One hazard of writing for a living is that people sometimes compliment (or criticize) articles you’d forgotten you ever wrote. Once you file something, it’s onto the next project. Always looking forward, never back.

This came up at Don and Charlie’s on the first night of the SABR Arizona Fall League conference, but it also applies to baseball. The second day brought with it two games, one back at HoHoKam and another at Salt River.

Teams rested their best players in preparation for the following evening’s All-Star Game, recently rebranded as the Fall Stars Game. That’s not what I would call it (seems better to catch a rising star than a falling star), but nobody asked me. The games were uneventful, allowing me to reconnect with industry friends that I see once or twice a year if I’m lucky. Read More…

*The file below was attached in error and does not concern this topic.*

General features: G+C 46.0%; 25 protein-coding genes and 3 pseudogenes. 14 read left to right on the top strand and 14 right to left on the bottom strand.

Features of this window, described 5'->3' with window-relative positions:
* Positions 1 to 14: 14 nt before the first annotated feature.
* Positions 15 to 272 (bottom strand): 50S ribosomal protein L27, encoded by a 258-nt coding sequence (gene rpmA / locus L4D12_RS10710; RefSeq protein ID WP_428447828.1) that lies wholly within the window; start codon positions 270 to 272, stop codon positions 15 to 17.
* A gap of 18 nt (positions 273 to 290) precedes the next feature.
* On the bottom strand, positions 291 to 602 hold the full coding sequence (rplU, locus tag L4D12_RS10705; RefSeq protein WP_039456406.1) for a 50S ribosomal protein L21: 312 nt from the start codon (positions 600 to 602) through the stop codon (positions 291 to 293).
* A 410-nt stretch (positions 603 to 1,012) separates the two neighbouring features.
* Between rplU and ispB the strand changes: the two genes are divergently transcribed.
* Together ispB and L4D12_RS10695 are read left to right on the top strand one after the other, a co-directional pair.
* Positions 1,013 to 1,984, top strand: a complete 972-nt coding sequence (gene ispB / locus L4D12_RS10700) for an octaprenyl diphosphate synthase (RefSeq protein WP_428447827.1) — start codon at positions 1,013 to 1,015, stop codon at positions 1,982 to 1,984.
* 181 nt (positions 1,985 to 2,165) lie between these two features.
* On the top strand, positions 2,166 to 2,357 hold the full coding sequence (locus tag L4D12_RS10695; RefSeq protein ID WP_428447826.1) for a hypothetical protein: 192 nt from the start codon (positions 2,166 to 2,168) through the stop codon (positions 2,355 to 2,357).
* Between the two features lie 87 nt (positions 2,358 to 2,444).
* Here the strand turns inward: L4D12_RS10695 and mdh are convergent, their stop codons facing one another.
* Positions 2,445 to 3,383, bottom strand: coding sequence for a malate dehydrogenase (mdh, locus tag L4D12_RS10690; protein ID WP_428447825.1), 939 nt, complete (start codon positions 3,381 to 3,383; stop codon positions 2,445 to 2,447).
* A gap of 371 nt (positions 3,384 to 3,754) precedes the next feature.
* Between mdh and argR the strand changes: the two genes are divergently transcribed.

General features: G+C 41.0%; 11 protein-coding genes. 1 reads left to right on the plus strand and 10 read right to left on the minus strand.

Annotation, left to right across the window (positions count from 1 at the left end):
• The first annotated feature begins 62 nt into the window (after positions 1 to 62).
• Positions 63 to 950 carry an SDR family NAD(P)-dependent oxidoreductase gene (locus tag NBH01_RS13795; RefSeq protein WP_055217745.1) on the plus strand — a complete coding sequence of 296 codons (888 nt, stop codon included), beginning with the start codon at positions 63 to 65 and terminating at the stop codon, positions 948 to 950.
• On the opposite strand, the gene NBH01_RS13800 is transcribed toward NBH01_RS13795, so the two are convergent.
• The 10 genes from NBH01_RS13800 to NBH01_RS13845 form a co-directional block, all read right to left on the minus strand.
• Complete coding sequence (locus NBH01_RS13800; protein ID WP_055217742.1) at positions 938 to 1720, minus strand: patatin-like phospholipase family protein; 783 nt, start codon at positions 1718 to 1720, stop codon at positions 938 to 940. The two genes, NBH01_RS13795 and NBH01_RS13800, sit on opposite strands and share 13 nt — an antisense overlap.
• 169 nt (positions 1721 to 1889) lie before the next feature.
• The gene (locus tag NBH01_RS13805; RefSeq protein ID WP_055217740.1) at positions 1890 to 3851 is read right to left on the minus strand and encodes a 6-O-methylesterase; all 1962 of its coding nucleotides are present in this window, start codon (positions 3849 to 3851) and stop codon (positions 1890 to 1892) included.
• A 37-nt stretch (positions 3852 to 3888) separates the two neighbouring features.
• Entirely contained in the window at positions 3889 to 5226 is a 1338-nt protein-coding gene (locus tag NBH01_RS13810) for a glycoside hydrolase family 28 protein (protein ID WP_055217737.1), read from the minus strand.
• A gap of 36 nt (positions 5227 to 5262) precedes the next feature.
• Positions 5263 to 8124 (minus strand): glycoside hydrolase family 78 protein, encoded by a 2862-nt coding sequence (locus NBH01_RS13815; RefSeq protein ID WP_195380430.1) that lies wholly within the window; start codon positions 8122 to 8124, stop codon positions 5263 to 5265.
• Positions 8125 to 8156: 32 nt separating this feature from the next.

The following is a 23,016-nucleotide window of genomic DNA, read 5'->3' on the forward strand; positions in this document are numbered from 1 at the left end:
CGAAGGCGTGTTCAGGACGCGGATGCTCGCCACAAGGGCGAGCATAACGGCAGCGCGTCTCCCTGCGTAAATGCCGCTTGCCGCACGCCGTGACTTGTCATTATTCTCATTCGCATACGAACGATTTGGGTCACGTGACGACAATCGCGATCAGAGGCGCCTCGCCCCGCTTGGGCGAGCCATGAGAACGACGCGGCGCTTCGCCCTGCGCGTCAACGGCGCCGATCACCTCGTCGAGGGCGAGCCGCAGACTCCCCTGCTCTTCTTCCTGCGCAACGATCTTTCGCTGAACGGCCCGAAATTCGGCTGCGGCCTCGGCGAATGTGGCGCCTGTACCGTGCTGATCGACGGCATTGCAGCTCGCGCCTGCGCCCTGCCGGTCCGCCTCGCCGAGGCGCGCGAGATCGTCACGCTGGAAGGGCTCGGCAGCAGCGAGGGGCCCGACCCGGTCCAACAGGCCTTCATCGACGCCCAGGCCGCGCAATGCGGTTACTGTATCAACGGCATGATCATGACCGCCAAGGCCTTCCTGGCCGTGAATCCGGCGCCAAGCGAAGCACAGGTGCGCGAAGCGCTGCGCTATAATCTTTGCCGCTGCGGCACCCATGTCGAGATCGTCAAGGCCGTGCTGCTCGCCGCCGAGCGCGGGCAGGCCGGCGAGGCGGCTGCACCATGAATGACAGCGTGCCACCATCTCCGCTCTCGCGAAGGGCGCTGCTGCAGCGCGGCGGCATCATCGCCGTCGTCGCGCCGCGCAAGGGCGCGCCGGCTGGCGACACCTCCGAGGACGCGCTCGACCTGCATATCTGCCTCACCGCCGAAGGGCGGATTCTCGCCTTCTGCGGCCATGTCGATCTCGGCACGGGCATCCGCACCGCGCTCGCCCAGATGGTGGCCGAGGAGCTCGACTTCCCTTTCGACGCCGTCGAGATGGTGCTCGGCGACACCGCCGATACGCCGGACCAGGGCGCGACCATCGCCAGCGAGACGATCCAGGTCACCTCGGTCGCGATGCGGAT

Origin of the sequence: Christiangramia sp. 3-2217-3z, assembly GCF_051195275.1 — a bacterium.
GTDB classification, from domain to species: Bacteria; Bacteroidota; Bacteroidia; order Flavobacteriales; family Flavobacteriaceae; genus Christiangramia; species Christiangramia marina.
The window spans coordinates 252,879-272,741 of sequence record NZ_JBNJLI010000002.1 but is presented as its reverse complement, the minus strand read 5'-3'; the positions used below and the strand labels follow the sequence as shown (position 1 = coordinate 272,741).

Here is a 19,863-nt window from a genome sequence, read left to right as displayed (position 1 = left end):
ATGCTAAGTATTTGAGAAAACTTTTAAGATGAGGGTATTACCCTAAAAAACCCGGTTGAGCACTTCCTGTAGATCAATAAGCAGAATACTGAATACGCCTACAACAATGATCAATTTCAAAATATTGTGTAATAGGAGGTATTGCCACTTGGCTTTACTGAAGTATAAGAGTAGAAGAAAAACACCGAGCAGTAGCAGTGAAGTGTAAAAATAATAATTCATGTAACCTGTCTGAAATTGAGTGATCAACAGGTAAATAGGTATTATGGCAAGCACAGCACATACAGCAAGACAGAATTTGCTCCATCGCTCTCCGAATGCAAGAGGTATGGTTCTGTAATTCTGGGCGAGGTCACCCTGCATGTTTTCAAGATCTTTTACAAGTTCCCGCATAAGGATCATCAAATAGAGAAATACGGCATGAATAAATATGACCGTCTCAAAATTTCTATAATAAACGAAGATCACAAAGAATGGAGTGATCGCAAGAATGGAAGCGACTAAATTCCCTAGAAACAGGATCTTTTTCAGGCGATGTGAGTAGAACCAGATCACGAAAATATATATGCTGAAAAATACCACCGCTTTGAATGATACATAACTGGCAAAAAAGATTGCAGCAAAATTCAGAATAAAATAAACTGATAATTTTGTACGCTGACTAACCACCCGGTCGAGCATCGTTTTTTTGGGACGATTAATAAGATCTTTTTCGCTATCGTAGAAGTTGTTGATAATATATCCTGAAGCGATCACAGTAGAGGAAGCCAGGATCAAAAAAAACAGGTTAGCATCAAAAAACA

My esteemed colleague at Left Coast Bias has penned a thoughtful piece on the nature of baseball fandom in the Information Age. As someone who has been blogging about baseball since before the term “blogging” existed, I thought I’d provide an alternative perspective. Plus it’s a good excuse to introduce myself to those of you who might not know who I am.

If you’ve heard this story before, bear with me. I launched Ducksnorts in September 1997 to express my outrage over the Hideki Irabu situation. It later became a platform for me to voice opinions and present research (usually sabermetrically inclined, since that is my background), which was great because back then, such outlets were rare. Read More…